During this summer, researchers at the Extreme Science and Engineering Discovery Environment (XSEDE) and the VMW began a conversation about collaborating with the Decomposing Bodies team to work on a project using the Bertillon cards to enhance the handwriting recognition capabilities of computer vision. Bertillon cards contain text of predictable types in a constrained physical context, making it (we thought) an ideal test case for a computer learning situation. We began collecting a sample corpus for them. We also began planning for an exhibition in the University Art Gallery featuring items and themes from the Decomposing Bodies project, working with Isabelle Chartier, the Curator of the UAG. We also took another trip to Ohio to photograph cards.
2015 began with another trip to Columbus in January, where digital photographs of Bertillon cards from both the Ohio Penitentiary and the Ohio State Reformatory were taken. After this trip, we had collected the images of more than 3,500 cards, containing within them more than 43,000 individual data points. We conducted a preliminary analysis of a subset of 536 cards, looking at the Bertillon measurements, and creating a set of measurements for a hypothetical “average prisoner” as documented by the cards. During this term we also began collecting “Nativity,” “Born [Year],” and “Complexion” information from the cards.
As transcription work continued, the team took another trip to the OHC to review documents related to the Ohio State Reformatory and the Ohio Penitentiary besides Bertillon cards, such as ledgers, reports, and inventories. In investigating the legal implementations of Bertillonage, Aisling Quigley and Jennifer Donnelly began a related research project about the Chinese Exclusion Act, which leveraged documentation practices to surveil and restrict the movement of Chinese immigrants in the United States. We also first began envisioning what an exhibition incorporating the objects making up Decomposing Bodies, as well as the Bertillon system as a whole might look like.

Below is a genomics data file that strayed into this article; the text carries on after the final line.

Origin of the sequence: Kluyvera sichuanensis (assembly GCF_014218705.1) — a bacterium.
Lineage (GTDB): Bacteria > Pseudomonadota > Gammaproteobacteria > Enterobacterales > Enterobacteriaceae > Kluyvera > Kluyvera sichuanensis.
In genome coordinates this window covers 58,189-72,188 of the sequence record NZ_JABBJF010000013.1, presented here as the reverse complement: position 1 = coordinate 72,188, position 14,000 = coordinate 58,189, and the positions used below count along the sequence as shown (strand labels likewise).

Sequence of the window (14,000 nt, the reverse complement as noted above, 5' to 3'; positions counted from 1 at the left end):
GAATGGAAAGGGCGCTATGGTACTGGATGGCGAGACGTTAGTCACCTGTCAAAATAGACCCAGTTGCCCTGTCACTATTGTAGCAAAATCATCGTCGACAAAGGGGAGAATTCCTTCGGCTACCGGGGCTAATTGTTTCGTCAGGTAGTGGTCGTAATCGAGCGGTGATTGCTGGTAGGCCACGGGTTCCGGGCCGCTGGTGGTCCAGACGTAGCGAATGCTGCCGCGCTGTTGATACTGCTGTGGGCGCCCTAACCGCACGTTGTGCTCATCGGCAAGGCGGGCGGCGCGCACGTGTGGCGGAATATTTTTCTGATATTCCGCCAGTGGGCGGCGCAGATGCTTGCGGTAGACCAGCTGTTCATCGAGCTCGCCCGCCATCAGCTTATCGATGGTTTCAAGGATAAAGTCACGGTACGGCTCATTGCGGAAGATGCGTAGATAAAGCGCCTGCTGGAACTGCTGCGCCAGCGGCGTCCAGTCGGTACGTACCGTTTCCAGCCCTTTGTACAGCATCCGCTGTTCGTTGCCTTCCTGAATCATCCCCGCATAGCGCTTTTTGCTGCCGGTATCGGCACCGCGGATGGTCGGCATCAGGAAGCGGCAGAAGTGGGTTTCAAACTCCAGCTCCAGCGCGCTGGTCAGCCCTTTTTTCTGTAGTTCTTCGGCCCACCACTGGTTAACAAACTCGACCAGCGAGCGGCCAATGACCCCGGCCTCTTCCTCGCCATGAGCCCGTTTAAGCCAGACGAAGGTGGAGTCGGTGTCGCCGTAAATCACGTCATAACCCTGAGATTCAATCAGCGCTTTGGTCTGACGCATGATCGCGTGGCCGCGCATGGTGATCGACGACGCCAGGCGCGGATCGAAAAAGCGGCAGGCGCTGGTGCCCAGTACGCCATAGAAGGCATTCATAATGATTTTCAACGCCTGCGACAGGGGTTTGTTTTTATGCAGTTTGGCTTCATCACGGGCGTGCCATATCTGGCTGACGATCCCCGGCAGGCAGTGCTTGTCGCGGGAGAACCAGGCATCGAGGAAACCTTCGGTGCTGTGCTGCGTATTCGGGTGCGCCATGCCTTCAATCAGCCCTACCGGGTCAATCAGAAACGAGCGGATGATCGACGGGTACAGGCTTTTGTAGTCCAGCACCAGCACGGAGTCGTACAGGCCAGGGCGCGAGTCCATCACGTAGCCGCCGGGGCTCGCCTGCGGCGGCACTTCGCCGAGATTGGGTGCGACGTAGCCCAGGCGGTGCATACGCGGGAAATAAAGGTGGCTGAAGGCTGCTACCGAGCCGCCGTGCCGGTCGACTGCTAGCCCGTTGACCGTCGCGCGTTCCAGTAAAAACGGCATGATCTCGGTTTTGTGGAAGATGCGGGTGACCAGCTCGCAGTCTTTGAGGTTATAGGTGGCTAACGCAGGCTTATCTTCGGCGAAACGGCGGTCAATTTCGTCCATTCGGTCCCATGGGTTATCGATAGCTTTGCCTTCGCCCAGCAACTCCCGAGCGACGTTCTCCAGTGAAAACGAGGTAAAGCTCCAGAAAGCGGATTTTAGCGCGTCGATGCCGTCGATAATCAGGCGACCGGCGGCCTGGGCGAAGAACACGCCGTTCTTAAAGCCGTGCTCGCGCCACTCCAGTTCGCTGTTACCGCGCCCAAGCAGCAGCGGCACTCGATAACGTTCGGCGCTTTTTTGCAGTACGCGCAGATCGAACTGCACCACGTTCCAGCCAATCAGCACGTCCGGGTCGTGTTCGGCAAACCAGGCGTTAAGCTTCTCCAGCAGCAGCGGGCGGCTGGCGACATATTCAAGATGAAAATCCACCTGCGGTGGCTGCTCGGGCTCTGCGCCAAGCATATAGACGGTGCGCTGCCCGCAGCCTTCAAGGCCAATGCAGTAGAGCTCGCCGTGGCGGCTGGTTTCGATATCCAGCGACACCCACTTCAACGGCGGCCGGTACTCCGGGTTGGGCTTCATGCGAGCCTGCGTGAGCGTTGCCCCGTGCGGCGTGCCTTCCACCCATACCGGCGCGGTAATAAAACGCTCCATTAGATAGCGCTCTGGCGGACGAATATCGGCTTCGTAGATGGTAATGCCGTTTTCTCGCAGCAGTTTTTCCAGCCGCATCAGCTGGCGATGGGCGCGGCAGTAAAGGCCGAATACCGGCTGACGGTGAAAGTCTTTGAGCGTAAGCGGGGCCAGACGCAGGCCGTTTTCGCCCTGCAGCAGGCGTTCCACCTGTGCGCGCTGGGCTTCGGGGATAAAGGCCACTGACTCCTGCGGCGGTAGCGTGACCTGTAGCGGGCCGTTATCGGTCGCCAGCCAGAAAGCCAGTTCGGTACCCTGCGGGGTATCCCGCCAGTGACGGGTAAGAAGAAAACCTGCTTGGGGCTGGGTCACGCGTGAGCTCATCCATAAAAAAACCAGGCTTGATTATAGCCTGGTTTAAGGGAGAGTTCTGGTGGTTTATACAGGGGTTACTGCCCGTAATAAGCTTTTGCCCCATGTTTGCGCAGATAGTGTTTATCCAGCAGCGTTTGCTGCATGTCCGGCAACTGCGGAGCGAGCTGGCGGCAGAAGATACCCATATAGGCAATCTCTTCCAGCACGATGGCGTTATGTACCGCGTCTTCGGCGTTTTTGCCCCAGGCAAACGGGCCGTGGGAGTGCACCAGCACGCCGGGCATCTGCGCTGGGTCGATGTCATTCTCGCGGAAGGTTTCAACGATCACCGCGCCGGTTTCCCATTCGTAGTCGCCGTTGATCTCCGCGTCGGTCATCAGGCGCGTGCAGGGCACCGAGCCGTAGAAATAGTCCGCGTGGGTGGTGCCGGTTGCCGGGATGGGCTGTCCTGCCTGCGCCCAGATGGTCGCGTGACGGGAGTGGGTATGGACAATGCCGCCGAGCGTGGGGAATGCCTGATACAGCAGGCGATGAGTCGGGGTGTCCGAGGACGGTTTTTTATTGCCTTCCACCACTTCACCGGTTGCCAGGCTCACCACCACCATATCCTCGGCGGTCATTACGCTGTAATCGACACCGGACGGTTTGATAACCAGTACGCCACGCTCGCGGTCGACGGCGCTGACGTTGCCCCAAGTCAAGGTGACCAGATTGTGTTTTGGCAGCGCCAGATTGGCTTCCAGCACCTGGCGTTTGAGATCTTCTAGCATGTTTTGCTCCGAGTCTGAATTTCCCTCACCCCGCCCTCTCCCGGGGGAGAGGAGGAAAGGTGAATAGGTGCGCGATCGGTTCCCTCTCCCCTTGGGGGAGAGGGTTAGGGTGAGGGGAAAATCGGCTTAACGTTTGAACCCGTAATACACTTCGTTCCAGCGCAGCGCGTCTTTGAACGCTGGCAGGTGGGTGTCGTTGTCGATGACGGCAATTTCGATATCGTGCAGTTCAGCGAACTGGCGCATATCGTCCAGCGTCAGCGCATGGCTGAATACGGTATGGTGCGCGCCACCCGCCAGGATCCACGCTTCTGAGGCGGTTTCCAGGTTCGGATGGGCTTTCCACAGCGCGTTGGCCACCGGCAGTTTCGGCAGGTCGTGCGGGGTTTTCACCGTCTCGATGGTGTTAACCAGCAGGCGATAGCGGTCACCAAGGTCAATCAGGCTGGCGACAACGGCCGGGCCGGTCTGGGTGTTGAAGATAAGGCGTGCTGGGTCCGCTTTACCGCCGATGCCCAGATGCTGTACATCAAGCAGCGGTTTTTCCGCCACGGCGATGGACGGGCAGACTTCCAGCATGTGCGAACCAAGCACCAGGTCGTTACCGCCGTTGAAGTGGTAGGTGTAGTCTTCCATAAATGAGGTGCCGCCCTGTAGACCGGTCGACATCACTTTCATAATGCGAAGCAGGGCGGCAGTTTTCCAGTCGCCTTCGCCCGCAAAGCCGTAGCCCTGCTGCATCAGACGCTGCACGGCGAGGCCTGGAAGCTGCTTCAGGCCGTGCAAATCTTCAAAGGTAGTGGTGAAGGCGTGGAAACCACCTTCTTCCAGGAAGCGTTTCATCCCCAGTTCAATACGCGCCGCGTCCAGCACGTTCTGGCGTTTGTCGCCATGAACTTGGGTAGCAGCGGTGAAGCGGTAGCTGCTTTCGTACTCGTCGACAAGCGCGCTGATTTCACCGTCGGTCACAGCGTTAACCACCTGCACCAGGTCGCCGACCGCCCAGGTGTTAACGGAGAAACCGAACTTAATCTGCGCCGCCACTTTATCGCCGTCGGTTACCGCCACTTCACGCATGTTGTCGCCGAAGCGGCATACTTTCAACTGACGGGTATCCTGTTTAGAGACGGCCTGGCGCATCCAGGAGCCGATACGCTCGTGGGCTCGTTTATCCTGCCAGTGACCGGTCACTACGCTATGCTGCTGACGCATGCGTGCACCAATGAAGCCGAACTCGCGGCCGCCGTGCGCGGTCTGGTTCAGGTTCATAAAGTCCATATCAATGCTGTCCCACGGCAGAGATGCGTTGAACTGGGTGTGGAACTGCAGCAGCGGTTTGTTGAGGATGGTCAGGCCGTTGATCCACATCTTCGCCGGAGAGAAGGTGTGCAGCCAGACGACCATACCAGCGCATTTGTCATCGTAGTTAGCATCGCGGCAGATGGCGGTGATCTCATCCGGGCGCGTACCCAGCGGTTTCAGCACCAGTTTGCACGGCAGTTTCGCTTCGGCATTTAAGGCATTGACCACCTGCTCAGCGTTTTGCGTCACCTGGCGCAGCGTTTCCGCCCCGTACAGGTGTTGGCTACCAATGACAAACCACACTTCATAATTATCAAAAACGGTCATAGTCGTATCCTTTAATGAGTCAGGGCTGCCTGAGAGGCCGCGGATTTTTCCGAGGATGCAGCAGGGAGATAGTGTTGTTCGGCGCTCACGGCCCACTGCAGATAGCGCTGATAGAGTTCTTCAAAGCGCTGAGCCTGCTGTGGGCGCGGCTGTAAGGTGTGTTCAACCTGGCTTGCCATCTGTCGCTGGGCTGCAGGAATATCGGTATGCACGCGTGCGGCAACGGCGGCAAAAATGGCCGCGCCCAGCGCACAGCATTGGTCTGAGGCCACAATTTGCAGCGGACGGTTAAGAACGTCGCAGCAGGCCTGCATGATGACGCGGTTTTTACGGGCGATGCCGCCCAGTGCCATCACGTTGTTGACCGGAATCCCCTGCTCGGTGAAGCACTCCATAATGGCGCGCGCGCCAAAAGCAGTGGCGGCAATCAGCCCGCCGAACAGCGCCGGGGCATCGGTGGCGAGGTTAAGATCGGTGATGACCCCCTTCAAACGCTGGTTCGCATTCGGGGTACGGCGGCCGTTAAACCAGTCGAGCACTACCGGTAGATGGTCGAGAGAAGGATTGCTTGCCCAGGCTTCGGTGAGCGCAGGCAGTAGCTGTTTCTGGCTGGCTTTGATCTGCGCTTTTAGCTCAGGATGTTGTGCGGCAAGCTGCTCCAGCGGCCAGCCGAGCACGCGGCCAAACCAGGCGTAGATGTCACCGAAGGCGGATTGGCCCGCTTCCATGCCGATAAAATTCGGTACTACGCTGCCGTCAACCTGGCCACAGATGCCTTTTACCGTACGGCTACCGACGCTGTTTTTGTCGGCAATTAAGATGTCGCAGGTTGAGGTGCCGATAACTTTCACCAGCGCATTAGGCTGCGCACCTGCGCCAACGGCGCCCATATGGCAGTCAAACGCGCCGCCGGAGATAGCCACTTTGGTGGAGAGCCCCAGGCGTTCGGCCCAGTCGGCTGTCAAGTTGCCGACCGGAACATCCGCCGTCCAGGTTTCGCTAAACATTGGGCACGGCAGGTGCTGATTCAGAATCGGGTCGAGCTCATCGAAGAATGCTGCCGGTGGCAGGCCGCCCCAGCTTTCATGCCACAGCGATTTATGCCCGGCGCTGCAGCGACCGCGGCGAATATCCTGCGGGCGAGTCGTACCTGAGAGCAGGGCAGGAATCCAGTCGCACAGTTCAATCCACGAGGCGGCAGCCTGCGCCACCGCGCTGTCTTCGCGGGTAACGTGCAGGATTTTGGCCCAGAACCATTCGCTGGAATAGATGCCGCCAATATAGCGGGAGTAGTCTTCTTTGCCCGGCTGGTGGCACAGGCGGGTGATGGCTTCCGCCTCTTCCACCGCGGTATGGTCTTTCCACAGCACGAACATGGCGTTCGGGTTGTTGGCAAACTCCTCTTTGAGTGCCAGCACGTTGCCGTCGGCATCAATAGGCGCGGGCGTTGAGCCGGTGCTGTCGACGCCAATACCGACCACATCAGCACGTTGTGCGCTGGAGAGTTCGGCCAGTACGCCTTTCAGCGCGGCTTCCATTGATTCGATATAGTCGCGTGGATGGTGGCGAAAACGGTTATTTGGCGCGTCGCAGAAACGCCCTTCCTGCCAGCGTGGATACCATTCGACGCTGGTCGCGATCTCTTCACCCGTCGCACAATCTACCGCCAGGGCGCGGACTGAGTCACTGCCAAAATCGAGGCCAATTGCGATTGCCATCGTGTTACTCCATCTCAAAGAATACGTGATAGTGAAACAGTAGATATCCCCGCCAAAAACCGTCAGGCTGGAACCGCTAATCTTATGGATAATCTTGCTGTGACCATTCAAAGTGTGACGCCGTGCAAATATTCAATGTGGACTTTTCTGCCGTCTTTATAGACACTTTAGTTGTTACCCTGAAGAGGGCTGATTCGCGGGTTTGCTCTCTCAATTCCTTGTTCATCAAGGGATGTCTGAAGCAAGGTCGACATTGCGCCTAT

After another trip to the OHC, we began to investigate methods and platforms for transcribing the cards, and creating a structured dataset out of the content of the cards. We settled on using the Omeka platform, and began developing best practices for uploading and transcribing the images. The work of transcription was distributed among the student workers in the VMW.
Two trips were taken in Spring 2014 to the Ohio History Connection, and digital photos of the cards in the OHC collection began to be taken. We began exploratory research about facial recognition software, fingerprinting, and mugshots, seeking to connect these documents with the larger history of surveillance and contemporary criminal documentation practices. On February 5, 2014, the first HAA Colloquium, “Producing Collaborative Work in the Humanities: The Case of Decomposing Bodies“ about Decomposing Bodies was given, discussing the collaborations between researchers on large digital projects, as well as the history of Bertillonage.
The Visual Media Workshop began researching the history of Alphonse Bertillon and his system of measurement for the identification of criminals, known as Bertillonage. This led to reaching out to archives and historical societies across the country, looking for remaining caches of Bertillon cards, a semi-standardized implementation of Bertillonage used to catalog the physical characteristics and criminal histories of incarcerated persons. Out of this research, we identified the collection of the Ohio History Connection (then known as the Ohio Historical Society), and team members took the first trip to Columbus, Ohio to get hands-on with the cards themselves.